Director: G. Prajith
Writer: Vineeth Sreenivasan
Cast: Nivin Pauly, Aju Varghese, Manjima Mohan, Vineeth Sreenivasan
Umesh (Nivin Pauly) is a careless engineering student who has 42 papers to clear (സപ്പ്ളി ). As pressure mounts on him to assist his father in their retail shop, he decides to flee to Chennai in order to pursue his film directing aspirations. On the train he meets his neighbor girl (Manjima Mohan), on whom he has a crush, and takes a selfie without her knowledge and whatsapp it to his friend (Aju Varghese). That action leads to a lot of unintended consequences like him being accused of kidnapping her and it is up to him and his friend to find her in Chennai to clear their name. To assist them in their investigation is a private detective (Vineeth Sreenivasan).
Am not really a fan of Vineeth Sreenivasan and didn't last more than thirty minutes when I tried to watch two of his directed films: 'Thattathil Marayathu' and 'Thira'. Admittedly those watching efforts were on TV and because of the ads it might not be entirely his fault that I didn't find the necessary patience to finish those films and make a more informed judgement. This film, whose title translates as 'A Northern Selfie', was written by him and as is common in films of Nivin Pauly and the likes, there is an element of exploiting nostalgia to create comedy around it. Engineers who did Engineering like we all did just for the sake of it are the butt of all jokes these days. I am waiting for the same to happen with B-Tech MBAs in films. The script is not very smooth in terms of the quality of writing and there is an element of doing comedy sketches on back of a bare to bones plot structure. Still there are plenty of laughs to be had until around two thirds into the film after which it becomes too contrived and uninteresting. It is common in Indian films to cram all sorts of things into a film and that is why you get comedy mixed with seriousness mixed with song and dance routines mixed with romantic angle, action sequences etc in a single film. The idea is to please all idiots who are watching it some way or the other. In this one there is a tonal shift from comedy to seriousness which the writer/director totally fails to do properly. Early Siddique Lal films are perfect examples for doing this in a smooth manner, and these days, lazy ass directors use cringe worthy twists to do the transition. They could have easily continued with the comedic angle throughout the film to tell the same story without it being as jarring as this. No, they had to take what felt like a social study class on the phenomenon of cyber financial fraud so that they could broaden the audience and be socially responsible. The tear-jerk dialog delivered by the actress drew laughs from the audience and the expositions were really terrible.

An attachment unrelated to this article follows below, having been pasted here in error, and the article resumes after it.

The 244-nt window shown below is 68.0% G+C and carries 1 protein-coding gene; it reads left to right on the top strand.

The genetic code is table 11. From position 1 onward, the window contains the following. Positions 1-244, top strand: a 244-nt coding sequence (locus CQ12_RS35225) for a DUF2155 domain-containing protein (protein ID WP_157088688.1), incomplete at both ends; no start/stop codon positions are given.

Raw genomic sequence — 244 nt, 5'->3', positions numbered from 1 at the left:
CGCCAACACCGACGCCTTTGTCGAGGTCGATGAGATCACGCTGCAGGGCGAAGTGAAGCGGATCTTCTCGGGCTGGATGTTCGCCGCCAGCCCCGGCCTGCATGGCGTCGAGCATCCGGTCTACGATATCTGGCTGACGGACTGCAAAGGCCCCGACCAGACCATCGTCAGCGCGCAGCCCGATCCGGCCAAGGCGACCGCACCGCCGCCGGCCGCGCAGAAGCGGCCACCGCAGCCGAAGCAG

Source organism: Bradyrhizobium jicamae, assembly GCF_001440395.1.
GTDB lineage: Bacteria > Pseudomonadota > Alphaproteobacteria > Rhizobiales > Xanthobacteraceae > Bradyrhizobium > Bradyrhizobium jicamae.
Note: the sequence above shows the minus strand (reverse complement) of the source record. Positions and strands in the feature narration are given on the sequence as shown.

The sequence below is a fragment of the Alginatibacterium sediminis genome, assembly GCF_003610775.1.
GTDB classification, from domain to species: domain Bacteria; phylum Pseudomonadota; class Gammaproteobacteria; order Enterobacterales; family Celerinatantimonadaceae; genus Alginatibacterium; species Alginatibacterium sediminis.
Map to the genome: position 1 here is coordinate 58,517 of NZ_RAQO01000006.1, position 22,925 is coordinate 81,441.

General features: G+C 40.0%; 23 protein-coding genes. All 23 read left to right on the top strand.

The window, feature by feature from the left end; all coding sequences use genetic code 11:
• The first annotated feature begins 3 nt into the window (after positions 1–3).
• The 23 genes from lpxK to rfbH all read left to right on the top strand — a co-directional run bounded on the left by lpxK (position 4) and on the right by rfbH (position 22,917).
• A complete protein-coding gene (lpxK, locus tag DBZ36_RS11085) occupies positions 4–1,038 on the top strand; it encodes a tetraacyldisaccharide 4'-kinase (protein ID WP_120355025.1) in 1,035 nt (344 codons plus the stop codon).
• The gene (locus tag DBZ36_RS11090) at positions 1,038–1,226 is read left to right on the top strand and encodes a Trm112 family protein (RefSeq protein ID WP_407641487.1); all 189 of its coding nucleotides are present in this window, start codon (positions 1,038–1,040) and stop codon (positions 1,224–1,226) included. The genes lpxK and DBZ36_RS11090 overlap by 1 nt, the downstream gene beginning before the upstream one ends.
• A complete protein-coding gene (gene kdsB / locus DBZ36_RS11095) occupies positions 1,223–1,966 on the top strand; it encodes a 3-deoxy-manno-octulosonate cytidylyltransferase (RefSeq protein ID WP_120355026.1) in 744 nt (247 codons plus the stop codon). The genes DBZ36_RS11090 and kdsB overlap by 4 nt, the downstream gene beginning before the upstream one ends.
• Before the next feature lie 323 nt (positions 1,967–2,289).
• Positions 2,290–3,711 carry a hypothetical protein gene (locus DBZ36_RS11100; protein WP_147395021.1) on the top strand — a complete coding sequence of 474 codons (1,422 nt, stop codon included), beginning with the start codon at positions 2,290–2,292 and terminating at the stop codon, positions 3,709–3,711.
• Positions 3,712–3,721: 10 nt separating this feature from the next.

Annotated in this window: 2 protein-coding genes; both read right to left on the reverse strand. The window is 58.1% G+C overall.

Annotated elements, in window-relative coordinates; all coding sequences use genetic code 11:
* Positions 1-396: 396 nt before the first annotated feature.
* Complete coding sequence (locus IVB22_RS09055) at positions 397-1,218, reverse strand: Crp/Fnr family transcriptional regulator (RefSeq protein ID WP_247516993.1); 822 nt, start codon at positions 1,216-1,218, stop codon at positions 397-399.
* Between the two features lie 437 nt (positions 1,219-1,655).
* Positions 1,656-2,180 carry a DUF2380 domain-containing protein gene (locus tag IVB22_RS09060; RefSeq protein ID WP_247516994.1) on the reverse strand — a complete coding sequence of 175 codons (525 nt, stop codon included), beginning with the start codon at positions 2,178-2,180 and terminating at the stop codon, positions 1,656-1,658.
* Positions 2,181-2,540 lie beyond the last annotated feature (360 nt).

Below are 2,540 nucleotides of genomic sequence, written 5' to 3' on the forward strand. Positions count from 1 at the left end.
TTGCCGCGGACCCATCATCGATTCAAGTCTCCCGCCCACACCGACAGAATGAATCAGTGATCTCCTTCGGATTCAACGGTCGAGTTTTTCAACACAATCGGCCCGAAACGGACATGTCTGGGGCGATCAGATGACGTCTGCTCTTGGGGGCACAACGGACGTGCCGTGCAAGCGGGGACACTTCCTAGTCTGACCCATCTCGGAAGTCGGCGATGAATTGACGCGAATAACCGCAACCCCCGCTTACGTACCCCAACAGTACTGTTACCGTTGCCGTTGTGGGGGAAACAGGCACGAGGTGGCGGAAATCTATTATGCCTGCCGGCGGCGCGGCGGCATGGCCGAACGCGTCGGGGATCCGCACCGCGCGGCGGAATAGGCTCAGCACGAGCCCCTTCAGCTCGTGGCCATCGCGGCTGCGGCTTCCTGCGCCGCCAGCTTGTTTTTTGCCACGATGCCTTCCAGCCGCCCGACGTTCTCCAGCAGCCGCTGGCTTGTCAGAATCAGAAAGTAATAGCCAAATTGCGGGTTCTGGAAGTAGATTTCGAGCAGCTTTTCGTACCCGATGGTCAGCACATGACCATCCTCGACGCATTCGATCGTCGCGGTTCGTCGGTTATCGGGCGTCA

To sum up, it is a film of three halves (up to Chennai, Chennai, post Chennai) with the first two being very watchable as a comedy film even though there is a comedy skit feel to the whole thing. The last third of the film is laughably bad. There are some very avoidable songs in it, which is the norm in Indian films, and they could have easily done the whole under two hours instead of the 150 minutes running time it has. Hell, they could have very well done away with the last third of the film entirely without much loss and you would have come out of it far more satisfied. Considering the dearth of quality Malayalm films these days, it will do very well at the box office and I do recommend it as a goodish one time watch.
Rating: 2.5/5 (rounded down from 2.667)